Companies in the oil and gas industry that have been sued in the climate change cases have been filing their motions to dismiss, now that many of the cases have been officially sent to state courts. These motions explain why the law does not support these claims. In each case—from those brought by New Jersey, Delaware, Hoboken, Anne Arundel County, and the City of Annapolis, among others—the companies are exposing the litigation’s fundamental problem: the governmental plaintiffs cannot use their own state laws to regulate oil and gas companies around the country—and globe.
As the companies explain in detail in their briefs, each lawsuit is trying to impose liability for the companies’ production, sale and marketing efforts outside of the places where the lawsuits are brought, regardless of whether those endeavors were entirely legal in the states, or even other countries, where they occurred. They also try to impose liability against a handful of U.S. or European companies—and which ones vary widely among the lawsuits—even for conduct caused by companies in China, Russia, Saudi Arabia and other countries. That is not a proper use of state tort and consumer protection laws.
For example, in the motion to dismiss in Hoboken’s case, the defendants wrote: “Plaintiff seeks damages for claimed injuries in Hoboken allegedly caused not by actions in New Jersey, but by the cumulative impact of actions taken in every State in the Nation and every country in the world.”
As a result, the brief continues, it is inappropriate to apply any one state’s law to conduct of companies around the world. Indeed, because the lawsuits hinge on interstate and global emissions of greenhouse gases, the claims raise issues that are appropriate only for the federal government: “Plaintiff admits that its alleged injuries all stem from interstate and international emissions. … The relief Plaintiff seeks—and the global causal mechanism upon which it depends—trigger the exclusive application of federal law.”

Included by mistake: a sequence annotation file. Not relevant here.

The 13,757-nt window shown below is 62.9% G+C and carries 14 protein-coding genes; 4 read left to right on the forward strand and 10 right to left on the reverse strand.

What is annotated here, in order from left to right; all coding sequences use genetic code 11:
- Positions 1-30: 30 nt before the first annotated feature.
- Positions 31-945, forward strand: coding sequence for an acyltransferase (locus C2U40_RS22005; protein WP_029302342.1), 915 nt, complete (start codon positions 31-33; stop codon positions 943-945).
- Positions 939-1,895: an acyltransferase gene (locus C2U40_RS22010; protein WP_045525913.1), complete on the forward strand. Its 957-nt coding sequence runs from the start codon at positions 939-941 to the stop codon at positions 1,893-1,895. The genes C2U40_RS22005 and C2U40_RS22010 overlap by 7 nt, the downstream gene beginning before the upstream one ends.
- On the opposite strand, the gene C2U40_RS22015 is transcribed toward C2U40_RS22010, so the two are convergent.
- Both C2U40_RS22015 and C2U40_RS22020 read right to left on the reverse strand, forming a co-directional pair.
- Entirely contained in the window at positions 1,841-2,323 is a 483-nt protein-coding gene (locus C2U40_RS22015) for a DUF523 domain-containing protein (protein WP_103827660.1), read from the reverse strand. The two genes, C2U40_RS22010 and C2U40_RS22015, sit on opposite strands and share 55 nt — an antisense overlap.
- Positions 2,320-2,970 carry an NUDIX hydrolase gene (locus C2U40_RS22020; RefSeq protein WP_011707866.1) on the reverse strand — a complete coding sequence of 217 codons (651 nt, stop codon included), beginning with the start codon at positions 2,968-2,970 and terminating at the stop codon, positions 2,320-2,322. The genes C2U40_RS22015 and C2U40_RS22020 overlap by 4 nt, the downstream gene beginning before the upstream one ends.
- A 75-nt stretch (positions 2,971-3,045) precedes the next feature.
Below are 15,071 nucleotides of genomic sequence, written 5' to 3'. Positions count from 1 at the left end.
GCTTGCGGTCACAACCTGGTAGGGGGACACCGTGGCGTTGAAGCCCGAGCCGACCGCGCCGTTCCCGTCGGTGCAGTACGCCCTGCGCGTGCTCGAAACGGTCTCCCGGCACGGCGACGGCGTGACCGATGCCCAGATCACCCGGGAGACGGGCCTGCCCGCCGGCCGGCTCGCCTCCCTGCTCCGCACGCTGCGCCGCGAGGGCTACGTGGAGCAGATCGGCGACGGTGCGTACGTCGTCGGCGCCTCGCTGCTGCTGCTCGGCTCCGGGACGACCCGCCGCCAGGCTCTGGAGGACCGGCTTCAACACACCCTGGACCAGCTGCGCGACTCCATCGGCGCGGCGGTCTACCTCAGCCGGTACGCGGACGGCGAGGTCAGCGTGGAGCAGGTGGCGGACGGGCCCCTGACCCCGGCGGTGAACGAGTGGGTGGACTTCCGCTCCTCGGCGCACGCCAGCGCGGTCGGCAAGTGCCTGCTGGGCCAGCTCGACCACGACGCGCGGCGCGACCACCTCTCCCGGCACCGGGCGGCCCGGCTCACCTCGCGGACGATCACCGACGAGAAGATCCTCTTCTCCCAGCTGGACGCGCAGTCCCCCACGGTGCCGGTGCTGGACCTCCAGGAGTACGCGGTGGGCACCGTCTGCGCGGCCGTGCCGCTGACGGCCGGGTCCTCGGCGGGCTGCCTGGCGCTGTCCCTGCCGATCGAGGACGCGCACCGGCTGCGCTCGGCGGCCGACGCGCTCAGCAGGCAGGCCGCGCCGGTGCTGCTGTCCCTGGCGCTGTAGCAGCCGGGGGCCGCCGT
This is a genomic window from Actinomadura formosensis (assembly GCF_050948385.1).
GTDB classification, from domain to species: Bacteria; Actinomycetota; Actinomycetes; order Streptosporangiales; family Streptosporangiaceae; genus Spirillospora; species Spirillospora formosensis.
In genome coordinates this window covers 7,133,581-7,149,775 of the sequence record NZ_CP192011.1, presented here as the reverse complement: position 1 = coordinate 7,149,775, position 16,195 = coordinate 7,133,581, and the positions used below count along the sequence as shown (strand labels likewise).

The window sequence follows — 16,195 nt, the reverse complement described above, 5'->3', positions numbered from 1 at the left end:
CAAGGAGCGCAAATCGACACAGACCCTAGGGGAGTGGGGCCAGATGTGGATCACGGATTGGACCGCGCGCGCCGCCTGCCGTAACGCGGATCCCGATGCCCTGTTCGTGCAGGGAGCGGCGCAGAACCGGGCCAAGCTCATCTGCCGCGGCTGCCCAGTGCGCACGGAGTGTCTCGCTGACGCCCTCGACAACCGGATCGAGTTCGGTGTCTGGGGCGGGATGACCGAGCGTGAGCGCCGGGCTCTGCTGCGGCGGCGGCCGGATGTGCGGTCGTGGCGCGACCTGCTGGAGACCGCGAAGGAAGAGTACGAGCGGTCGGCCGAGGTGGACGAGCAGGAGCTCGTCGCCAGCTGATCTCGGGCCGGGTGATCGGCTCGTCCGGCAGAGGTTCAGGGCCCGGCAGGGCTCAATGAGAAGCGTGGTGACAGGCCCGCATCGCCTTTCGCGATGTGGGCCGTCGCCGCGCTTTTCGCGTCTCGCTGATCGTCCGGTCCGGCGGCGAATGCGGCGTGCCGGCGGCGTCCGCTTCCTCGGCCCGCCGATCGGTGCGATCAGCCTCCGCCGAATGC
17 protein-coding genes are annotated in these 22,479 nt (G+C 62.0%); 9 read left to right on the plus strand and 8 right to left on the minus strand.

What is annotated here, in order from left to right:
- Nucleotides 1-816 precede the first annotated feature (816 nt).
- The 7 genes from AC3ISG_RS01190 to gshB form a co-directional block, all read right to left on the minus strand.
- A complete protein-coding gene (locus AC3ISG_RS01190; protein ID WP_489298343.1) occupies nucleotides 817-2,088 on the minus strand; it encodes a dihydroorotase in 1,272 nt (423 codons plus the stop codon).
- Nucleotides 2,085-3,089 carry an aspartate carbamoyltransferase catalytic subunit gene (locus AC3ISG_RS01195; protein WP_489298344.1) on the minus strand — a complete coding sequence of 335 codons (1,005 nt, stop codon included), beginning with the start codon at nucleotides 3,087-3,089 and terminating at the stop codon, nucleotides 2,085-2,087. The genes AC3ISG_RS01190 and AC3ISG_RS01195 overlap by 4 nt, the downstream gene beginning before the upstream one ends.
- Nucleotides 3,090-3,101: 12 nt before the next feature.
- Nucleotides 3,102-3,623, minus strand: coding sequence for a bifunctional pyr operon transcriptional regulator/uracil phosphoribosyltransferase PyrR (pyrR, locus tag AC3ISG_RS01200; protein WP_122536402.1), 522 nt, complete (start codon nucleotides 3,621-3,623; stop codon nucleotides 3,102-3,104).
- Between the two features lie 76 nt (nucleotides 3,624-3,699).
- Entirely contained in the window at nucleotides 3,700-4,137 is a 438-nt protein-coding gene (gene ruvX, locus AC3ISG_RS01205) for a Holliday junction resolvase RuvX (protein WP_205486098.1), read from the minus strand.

In the motion to dismiss the case brought by Delaware, the defendants further explain that because these cases, in actuality, are seeking to regulate worldwide oil and gas industry, they raise public policy matters for Congress and federal regulators, not liability issues for state courts. Here, Delaware is trying to “regulate the nationwide — and even worldwide — marketing and distribution of lawful products on which billions of people beyond the state’s jurisdiction rely. . . . Allowing such claims to proceed would not only usurp the power of the legislative and executive branches (both federal and state) to set climate policy,but would do so retrospectively and far beyond the geographic boundaries of [the] State.”
It has become clear that the local governments bringing these cases are no longer denying that this is the impact of their lawsuits. During oral argument in Honolulu’s case, the city’s attorney was specifically asked if they were trying to impose liability under Hawaii law for conduct outside of Hawaii and the counsel said yes they were—wherever the conduct occurred.
Federal courts have already rejected such a wide-ranging view of state law, which is why the plaintiffs have been trying to avoid the federal judiciary. In 2021, the U.S. Court of Appeals for the Second Circuit, in dismissing a similar climate lawsuit brought by New York City, invoked the U.S. Supreme Court’s ruling in American Electric Power v. Connecticut (AEP) that claims relating to emissions in a multitude of states are “of special federal interest” and that “borrowing the law of a particular state would be inappropriate.”
There is no doubt that climate change and its impacts raise critically important public policy issues. Congress and federal agencies, though, are the proper branches of government for addressing them. Put simply, Delaware, Hoboken and Baltimore cannot say what is lawful or unlawful in Texas, Florida, Missouri, Indiana or any other state, let alone any other country. Only the federal government can make laws for the entire nation and negotiate international standards.